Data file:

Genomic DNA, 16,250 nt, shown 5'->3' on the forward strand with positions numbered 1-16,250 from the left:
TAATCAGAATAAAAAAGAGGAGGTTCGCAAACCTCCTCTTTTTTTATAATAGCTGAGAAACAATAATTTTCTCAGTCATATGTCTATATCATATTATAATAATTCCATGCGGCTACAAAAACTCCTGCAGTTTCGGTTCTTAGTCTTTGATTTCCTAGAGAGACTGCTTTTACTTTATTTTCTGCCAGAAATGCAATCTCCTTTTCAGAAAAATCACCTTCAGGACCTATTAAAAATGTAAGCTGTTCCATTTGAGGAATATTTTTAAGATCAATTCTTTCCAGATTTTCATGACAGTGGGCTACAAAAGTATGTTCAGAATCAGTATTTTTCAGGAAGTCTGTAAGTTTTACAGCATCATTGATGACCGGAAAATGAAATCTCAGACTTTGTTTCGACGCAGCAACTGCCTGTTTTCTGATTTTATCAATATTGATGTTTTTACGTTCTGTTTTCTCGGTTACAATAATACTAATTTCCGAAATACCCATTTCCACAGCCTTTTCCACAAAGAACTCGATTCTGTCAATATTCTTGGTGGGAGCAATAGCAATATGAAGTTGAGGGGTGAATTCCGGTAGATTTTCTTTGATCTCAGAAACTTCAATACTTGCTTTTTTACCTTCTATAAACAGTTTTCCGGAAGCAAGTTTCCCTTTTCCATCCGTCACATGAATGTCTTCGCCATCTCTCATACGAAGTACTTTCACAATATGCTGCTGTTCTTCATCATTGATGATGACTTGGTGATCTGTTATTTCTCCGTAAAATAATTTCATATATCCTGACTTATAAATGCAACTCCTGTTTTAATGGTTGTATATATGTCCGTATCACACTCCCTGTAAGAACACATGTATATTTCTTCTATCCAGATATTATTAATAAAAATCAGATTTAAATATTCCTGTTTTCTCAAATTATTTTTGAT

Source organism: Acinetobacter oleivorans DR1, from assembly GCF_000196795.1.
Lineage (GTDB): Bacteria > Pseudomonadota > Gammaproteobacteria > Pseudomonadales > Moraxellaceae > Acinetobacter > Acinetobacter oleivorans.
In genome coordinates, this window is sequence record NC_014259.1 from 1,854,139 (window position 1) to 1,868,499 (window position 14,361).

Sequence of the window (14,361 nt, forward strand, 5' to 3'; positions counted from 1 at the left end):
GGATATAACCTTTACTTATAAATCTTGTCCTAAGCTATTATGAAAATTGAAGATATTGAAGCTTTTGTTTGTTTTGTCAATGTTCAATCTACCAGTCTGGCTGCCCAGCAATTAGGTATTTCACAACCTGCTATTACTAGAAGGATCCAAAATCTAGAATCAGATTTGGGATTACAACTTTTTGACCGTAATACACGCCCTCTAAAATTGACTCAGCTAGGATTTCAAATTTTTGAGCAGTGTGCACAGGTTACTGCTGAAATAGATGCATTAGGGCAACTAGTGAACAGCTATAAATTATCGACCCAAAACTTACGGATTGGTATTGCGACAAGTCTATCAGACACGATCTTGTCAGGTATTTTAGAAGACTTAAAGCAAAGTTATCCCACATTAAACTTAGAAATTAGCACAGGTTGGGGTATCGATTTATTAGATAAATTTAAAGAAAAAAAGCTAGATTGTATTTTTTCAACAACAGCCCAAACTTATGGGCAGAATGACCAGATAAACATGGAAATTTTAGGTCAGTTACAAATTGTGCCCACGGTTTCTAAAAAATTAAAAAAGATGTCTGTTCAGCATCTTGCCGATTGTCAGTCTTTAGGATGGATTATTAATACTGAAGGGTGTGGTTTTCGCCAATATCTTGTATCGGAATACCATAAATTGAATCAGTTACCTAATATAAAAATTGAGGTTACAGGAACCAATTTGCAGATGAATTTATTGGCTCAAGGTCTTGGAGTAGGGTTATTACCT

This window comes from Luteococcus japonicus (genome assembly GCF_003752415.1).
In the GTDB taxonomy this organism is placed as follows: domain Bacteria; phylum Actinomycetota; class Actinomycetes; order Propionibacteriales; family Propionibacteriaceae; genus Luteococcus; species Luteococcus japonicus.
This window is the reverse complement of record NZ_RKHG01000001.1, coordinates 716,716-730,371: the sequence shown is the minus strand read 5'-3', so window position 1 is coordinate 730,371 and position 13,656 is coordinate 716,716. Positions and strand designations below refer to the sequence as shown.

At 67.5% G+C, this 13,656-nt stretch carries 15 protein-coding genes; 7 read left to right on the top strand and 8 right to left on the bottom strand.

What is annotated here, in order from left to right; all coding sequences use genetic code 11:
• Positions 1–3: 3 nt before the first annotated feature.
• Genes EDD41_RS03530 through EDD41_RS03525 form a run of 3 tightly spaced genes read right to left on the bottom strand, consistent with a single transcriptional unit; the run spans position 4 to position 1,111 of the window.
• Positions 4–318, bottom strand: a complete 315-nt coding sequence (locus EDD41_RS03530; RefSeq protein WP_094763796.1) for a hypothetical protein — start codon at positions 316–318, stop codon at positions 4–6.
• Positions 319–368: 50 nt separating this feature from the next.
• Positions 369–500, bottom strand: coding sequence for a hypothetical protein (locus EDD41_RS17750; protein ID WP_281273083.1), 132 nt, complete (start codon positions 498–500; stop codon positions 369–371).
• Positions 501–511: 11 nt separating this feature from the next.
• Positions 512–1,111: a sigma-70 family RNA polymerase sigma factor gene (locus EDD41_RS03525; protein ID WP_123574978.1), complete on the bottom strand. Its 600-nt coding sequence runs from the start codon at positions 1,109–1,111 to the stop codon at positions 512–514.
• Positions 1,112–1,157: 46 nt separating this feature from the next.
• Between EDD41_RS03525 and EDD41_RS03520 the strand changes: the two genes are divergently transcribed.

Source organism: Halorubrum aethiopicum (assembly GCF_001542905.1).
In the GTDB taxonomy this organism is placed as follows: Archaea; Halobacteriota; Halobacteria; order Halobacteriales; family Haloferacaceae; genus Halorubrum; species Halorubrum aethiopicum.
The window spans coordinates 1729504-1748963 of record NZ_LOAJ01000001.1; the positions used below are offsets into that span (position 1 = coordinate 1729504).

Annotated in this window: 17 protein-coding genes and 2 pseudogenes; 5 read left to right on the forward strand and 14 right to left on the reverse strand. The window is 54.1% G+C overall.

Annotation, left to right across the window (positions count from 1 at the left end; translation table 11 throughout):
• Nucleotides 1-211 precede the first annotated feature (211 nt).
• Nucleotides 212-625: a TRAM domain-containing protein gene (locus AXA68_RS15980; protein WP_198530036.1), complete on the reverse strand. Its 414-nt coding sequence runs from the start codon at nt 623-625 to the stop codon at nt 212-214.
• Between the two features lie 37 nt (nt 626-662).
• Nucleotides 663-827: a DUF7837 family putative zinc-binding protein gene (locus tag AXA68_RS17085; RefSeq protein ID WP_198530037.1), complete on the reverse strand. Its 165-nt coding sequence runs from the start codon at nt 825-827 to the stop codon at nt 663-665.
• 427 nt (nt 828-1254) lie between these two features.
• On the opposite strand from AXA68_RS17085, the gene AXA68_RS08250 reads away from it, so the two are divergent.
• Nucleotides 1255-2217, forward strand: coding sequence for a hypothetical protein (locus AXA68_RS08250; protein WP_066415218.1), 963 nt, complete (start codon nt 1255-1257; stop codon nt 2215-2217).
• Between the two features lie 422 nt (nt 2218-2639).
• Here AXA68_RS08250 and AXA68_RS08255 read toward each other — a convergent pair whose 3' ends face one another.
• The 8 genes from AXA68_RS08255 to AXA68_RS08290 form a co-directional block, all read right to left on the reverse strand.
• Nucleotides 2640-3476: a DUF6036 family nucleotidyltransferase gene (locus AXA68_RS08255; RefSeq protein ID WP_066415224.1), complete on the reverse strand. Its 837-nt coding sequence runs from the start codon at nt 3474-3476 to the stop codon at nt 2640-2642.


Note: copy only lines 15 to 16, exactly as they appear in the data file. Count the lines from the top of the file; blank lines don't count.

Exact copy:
• Positions 4–318, bottom strand: a complete 315-nt coding sequence (locus EDD41_RS03530; RefSeq protein WP_094763796.1) for a hypothetical protein — start codon at positions 316–318, stop codon at positions 4–6.
• Positions 319–368: 50 nt separating this feature from the next.